Other performance aspects gave a very smooth ride. Gear shifting and braking were effective and smooth, with plenty of gear range and plenty of nicely modulated power in the brakes. Comfort is generally very good - there's an adjustable stem meaning I could easily attain my desired upright riding position and the combination of 2" wide tyres and fairly soft suspension (it has both compression adjust and lockout features) works very well. My only quibble was the hardness of the suspension seatpost that seemed to be aimed a much heavier riders.
How does the Connect measure up?
What other hybrid touring style e-bikes are in the same price bracket? The recently reviewed Neomouv Adonis 2 is another mid-drive looking to break the mid-motor stranglehold of Bosch, Yamaha et al and it is in a similar price bracket at £2,360. It has a similar sized 504Wh battery with a speedier-up-the-hills Neoassist mid-drive and is similarly well-equipped with extras. Of course only months and years can really prove if these new motor systems are well-made for the long term. If they prove to be so, and the companies can undercut established mid-drives on price, then it could be a trend that shakes up the market.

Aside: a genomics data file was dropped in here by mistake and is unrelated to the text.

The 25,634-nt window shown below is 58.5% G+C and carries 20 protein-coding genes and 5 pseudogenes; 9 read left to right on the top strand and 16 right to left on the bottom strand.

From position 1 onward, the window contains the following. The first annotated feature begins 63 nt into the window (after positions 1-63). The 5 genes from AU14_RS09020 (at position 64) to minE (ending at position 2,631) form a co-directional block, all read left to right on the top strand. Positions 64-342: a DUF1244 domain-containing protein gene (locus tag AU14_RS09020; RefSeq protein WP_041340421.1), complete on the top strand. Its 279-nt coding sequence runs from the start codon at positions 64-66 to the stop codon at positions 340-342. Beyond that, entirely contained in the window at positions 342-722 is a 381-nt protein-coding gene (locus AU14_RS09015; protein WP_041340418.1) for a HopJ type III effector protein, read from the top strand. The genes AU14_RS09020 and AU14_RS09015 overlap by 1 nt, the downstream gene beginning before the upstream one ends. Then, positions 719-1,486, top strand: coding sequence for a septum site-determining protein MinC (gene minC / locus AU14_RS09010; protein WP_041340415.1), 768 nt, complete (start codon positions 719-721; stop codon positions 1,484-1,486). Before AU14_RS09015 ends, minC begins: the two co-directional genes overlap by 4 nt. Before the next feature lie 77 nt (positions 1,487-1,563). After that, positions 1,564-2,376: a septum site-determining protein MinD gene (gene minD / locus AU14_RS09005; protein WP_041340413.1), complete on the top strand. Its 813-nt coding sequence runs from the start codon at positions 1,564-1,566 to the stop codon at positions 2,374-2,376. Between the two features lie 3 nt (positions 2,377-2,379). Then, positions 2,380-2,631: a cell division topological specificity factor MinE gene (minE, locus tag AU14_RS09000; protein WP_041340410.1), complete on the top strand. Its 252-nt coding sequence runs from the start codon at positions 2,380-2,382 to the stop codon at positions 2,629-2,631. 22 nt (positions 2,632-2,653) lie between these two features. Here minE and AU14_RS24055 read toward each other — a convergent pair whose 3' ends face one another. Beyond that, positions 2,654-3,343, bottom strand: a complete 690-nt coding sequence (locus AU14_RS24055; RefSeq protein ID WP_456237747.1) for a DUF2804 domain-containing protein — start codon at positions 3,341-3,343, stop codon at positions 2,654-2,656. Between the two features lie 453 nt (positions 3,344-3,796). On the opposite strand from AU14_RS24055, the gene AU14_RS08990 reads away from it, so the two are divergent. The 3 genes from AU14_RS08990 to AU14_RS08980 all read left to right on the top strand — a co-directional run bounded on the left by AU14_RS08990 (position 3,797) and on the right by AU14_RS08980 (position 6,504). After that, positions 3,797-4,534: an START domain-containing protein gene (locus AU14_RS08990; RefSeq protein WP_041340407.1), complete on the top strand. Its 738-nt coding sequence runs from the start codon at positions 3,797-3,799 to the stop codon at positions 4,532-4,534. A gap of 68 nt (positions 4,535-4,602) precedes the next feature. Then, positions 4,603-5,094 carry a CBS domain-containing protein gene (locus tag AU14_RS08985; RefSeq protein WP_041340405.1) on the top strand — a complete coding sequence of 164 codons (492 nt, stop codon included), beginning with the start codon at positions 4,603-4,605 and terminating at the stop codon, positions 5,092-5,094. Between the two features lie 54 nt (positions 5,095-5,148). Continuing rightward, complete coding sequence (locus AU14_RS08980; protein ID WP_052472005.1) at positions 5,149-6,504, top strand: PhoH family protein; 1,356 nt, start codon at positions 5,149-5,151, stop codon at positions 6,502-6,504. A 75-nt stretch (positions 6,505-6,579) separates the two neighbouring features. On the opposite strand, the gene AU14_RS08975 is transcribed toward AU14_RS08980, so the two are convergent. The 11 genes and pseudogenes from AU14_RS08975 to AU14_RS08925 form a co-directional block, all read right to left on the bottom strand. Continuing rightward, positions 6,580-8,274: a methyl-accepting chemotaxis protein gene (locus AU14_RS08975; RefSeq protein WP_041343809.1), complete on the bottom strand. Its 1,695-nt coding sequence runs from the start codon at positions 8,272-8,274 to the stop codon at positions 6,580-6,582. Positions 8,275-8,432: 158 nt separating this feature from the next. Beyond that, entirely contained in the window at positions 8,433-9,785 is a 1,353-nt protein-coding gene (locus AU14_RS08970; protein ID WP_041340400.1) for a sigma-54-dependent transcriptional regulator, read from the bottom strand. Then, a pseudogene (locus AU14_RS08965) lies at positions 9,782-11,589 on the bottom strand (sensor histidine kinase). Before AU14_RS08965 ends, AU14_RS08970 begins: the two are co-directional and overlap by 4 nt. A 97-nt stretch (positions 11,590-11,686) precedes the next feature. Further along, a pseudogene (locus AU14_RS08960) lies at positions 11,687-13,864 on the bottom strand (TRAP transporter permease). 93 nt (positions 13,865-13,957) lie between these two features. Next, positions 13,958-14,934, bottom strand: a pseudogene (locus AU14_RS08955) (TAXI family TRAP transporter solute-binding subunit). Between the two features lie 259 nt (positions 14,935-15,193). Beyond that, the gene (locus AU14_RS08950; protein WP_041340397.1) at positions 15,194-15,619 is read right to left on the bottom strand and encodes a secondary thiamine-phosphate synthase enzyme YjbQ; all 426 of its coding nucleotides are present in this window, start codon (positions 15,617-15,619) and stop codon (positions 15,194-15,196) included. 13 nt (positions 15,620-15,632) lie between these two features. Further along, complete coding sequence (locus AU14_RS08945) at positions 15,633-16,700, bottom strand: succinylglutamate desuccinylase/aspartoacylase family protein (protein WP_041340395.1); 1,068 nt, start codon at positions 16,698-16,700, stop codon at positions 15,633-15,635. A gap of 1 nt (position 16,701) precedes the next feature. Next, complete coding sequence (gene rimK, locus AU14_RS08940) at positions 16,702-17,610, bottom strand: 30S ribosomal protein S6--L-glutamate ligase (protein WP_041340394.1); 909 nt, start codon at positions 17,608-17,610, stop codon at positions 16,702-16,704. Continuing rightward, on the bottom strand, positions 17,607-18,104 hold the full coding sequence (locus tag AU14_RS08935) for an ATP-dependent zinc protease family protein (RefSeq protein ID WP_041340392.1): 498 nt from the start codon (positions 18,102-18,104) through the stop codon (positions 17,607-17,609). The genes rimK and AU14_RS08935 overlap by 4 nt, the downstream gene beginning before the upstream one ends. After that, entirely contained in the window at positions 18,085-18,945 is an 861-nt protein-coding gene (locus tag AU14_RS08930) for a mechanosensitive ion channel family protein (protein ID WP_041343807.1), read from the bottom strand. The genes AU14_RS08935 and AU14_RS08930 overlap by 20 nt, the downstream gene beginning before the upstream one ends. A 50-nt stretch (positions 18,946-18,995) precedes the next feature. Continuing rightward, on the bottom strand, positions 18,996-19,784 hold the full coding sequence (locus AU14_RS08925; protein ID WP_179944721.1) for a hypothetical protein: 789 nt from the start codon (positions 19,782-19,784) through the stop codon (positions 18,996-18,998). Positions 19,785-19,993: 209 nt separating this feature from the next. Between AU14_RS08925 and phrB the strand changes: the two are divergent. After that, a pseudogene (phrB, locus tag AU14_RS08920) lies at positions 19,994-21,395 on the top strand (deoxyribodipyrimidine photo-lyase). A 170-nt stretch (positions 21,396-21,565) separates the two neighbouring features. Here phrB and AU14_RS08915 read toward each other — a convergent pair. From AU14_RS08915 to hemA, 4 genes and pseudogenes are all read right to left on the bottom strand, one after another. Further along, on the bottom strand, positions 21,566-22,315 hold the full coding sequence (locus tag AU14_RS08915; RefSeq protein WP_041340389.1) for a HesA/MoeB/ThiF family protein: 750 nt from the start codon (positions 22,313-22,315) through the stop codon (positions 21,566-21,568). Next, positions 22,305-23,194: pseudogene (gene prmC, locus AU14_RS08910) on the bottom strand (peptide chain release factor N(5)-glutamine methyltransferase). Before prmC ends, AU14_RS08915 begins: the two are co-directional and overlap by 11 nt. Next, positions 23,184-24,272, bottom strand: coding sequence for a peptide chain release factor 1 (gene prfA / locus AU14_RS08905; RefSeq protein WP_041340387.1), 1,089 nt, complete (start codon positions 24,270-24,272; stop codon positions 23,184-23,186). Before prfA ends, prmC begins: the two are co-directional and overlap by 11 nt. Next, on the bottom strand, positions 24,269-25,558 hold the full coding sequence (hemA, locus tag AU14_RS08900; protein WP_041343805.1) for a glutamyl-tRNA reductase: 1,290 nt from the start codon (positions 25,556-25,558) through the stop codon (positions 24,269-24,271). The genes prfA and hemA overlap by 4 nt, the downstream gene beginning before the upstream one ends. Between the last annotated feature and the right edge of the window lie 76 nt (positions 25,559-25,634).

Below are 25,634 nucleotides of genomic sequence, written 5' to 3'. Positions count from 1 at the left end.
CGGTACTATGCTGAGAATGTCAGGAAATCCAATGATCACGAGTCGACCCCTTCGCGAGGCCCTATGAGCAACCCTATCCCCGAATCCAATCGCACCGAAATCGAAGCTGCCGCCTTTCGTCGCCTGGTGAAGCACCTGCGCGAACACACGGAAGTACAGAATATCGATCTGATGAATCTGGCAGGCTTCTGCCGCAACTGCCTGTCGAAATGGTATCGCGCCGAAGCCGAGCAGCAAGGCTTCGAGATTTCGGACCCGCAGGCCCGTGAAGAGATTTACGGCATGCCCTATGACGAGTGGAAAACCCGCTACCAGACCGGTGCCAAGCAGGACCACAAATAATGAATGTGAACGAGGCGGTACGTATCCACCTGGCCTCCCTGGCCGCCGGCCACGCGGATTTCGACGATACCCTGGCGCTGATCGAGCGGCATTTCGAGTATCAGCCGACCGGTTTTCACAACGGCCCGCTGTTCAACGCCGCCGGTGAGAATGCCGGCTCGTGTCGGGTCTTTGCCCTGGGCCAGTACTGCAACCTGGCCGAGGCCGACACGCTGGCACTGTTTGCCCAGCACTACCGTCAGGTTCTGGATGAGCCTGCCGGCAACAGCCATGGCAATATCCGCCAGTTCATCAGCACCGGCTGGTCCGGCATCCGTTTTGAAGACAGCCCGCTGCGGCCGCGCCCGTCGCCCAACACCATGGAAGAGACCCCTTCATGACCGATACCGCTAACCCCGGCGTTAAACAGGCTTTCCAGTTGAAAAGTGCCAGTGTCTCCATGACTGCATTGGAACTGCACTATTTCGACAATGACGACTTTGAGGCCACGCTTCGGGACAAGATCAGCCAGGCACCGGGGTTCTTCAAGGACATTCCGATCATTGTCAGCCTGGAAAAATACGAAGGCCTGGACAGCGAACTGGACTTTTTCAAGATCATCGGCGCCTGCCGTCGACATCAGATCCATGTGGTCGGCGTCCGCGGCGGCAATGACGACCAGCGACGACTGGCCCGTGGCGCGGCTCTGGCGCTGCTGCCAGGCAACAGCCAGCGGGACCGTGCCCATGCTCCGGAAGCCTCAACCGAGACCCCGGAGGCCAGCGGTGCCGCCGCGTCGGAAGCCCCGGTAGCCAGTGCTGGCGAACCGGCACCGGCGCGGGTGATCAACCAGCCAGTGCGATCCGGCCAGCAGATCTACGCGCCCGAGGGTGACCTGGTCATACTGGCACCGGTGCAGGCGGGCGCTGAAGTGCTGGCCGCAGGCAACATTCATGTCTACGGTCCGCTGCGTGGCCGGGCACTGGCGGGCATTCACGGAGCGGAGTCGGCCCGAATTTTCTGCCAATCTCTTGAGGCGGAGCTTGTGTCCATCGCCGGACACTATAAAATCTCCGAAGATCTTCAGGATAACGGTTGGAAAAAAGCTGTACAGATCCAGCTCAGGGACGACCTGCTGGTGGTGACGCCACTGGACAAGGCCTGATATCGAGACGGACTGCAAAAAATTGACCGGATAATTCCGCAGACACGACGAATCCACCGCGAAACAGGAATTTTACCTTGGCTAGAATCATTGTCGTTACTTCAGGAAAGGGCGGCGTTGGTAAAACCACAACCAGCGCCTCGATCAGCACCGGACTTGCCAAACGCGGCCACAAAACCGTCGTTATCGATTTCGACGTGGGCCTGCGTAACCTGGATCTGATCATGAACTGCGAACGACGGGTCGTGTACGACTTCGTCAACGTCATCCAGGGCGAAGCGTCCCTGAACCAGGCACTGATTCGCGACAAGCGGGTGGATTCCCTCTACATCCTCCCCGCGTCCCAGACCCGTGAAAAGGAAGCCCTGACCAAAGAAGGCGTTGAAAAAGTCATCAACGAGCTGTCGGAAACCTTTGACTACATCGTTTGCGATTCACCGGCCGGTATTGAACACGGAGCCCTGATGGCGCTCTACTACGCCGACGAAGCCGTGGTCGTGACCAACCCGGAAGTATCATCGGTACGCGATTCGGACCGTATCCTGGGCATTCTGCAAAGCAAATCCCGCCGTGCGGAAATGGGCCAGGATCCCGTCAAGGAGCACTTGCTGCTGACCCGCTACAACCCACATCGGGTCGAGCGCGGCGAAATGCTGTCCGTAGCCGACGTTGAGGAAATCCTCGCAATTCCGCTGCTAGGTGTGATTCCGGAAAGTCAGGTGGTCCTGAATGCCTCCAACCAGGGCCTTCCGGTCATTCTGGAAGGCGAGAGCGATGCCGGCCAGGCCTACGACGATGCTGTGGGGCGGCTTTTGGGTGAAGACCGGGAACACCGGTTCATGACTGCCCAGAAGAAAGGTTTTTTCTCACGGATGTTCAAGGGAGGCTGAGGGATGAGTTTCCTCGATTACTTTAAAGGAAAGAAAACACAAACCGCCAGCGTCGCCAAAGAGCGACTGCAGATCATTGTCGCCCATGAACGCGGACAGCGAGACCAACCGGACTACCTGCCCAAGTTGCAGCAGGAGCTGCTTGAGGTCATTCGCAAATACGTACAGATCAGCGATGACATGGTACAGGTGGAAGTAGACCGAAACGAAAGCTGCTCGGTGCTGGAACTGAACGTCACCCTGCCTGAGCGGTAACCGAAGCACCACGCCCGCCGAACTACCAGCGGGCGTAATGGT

As we also noted in the Neomouv review, Cube and Haibike are two of the best value ranges using exclusively high quality mid-drives. The 500Wh option of Cube's Touring Hybrid One is £2,599 and the Haibike Trekking range starts at £2,449. Best value of all is Decathlon's Riverside 540E at £1,999.99 with the excellent Shimano E6100 mid-drive. Raleigh's hybrid range starts at £1,900 and all use the lower-powered Bosch mid-drive options.
The Volt Connect is a very comfortable and smooth e-bike to ride and is undoubtedly well-equipped with good quality components. If they could tweak that motor software to give a less abrupt cut out of power and bring the price down just a little it would certainly more than hold its own in the above company.